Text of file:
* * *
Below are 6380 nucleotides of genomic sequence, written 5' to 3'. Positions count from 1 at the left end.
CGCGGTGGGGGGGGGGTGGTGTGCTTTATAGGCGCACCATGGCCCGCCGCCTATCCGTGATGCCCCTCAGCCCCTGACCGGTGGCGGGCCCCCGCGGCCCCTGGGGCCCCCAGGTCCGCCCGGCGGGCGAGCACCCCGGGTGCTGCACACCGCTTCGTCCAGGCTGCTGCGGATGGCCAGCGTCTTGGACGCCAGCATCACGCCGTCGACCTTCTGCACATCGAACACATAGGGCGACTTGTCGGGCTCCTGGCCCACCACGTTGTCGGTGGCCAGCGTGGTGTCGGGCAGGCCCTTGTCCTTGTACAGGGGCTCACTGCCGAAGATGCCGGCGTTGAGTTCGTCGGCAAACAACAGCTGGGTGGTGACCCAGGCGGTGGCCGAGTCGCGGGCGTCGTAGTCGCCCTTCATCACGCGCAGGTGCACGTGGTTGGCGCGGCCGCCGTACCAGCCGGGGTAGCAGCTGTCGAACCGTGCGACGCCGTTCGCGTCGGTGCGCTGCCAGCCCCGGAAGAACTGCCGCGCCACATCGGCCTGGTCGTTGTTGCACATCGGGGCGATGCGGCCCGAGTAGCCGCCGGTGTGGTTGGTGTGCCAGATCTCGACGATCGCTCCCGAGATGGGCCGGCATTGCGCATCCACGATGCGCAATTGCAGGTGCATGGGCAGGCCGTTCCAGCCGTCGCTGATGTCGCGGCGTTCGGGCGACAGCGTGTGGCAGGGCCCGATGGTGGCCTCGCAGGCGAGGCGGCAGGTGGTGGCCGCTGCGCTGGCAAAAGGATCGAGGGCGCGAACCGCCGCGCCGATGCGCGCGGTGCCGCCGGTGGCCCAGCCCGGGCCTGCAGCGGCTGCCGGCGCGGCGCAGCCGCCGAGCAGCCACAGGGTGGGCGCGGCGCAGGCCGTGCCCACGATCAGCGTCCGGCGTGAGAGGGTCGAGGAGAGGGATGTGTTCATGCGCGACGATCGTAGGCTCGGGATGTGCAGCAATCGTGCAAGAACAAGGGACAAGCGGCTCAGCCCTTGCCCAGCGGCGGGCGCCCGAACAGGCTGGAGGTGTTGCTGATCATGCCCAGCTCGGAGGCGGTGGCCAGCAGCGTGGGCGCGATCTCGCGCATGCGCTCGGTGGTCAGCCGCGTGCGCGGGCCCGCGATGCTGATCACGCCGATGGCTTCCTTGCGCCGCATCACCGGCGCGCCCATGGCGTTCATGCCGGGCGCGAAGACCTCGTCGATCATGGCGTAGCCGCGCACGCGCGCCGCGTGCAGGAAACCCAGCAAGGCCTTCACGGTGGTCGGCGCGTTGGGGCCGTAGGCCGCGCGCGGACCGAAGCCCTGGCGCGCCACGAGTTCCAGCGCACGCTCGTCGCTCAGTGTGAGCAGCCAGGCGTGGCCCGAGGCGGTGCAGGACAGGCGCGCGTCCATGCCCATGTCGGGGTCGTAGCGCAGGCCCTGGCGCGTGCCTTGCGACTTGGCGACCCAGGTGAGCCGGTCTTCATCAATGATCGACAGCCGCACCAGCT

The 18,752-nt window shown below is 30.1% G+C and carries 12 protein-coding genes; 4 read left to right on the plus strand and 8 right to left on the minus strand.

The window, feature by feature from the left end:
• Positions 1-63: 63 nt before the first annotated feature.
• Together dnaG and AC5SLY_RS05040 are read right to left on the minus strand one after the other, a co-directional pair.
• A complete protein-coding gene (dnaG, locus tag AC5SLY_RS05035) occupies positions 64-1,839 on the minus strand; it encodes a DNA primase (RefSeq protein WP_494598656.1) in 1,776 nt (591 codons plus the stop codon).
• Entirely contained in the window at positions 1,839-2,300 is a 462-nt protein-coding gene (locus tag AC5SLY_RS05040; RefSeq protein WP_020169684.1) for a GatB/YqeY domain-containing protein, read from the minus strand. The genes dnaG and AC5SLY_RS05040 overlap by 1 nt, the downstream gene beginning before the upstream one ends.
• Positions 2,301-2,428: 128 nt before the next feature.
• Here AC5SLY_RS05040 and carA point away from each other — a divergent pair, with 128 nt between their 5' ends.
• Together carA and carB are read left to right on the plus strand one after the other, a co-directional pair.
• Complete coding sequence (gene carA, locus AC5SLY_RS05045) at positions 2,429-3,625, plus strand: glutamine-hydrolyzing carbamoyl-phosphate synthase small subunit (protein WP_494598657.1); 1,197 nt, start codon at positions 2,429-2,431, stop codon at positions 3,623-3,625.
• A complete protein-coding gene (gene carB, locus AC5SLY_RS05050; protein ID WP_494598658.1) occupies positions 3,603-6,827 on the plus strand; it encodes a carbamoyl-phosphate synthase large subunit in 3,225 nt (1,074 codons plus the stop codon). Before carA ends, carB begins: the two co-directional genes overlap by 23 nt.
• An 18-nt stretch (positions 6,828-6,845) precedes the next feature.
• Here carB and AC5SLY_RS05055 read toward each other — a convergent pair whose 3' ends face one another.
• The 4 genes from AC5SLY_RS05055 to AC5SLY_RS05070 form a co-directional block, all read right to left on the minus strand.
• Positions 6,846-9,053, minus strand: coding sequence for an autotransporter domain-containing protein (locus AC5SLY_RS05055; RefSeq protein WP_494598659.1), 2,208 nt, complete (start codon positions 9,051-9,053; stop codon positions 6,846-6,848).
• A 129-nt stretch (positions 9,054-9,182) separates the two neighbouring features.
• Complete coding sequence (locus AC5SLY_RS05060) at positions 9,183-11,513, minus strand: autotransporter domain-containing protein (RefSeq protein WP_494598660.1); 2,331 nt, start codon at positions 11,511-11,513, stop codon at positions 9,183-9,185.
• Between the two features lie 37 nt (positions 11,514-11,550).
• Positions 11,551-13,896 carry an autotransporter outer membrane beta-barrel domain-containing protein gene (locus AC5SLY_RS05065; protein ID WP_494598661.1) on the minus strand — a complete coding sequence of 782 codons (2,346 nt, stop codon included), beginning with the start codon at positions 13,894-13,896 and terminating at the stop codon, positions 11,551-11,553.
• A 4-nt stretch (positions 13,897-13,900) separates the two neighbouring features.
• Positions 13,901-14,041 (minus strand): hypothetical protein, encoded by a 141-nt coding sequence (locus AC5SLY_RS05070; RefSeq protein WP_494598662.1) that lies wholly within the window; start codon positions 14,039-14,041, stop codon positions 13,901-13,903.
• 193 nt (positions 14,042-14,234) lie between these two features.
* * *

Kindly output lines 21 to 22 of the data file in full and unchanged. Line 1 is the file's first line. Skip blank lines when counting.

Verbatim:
• Positions 11,551-13,896 carry an autotransporter outer membrane beta-barrel domain-containing protein gene (locus AC5SLY_RS05065; protein ID WP_494598661.1) on the minus strand — a complete coding sequence of 782 codons (2,346 nt, stop codon included), beginning with the start codon at positions 13,894-13,896 and terminating at the stop codon, positions 11,551-11,553.
• A 4-nt stretch (positions 13,897-13,900) separates the two neighbouring features.